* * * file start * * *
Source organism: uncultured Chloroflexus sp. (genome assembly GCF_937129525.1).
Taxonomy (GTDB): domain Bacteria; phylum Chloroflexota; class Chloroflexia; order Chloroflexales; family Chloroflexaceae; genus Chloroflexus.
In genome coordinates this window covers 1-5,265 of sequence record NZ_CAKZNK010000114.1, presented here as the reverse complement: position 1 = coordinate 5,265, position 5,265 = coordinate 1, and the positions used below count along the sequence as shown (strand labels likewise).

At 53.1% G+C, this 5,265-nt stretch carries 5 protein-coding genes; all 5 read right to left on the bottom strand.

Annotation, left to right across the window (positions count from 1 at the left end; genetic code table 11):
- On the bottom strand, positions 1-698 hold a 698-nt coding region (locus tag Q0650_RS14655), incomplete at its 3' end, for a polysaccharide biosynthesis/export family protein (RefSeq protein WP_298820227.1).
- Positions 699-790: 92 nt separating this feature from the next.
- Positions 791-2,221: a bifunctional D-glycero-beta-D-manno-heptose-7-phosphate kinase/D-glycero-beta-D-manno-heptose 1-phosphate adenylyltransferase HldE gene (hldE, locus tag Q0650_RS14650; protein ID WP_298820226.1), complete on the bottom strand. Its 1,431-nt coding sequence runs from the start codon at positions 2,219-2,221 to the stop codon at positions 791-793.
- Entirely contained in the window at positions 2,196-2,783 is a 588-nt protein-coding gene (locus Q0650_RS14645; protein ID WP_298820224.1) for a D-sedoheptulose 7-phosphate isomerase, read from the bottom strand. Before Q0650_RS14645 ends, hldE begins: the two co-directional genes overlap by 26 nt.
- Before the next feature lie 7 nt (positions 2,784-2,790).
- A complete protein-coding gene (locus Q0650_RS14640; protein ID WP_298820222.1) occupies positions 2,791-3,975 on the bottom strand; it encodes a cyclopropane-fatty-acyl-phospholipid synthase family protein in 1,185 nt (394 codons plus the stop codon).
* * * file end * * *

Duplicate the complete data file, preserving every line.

Source organism: uncultured Chloroflexus sp. (genome assembly GCF_937129525.1).
Taxonomy (GTDB): domain Bacteria; phylum Chloroflexota; class Chloroflexia; order Chloroflexales; family Chloroflexaceae; genus Chloroflexus.
In genome coordinates this window covers 1-5,265 of sequence record NZ_CAKZNK010000114.1, presented here as the reverse complement: position 1 = coordinate 5,265, position 5,265 = coordinate 1, and the positions used below count along the sequence as shown (strand labels likewise).

At 53.1% G+C, this 5,265-nt stretch carries 5 protein-coding genes; all 5 read right to left on the bottom strand.

Annotation, left to right across the window (positions count from 1 at the left end; genetic code table 11):
- On the bottom strand, positions 1-698 hold a 698-nt coding region (locus tag Q0650_RS14655), incomplete at its 3' end, for a polysaccharide biosynthesis/export family protein (RefSeq protein WP_298820227.1).
- Positions 699-790: 92 nt separating this feature from the next.
- Positions 791-2,221: a bifunctional D-glycero-beta-D-manno-heptose-7-phosphate kinase/D-glycero-beta-D-manno-heptose 1-phosphate adenylyltransferase HldE gene (hldE, locus tag Q0650_RS14650; protein ID WP_298820226.1), complete on the bottom strand. Its 1,431-nt coding sequence runs from the start codon at positions 2,219-2,221 to the stop codon at positions 791-793.
- Entirely contained in the window at positions 2,196-2,783 is a 588-nt protein-coding gene (locus Q0650_RS14645; protein ID WP_298820224.1) for a D-sedoheptulose 7-phosphate isomerase, read from the bottom strand. Before Q0650_RS14645 ends, hldE begins: the two co-directional genes overlap by 26 nt.
- Before the next feature lie 7 nt (positions 2,784-2,790).
- A complete protein-coding gene (locus Q0650_RS14640; protein ID WP_298820222.1) occupies positions 2,791-3,975 on the bottom strand; it encodes a cyclopropane-fatty-acyl-phospholipid synthase family protein in 1,185 nt (394 codons plus the stop codon).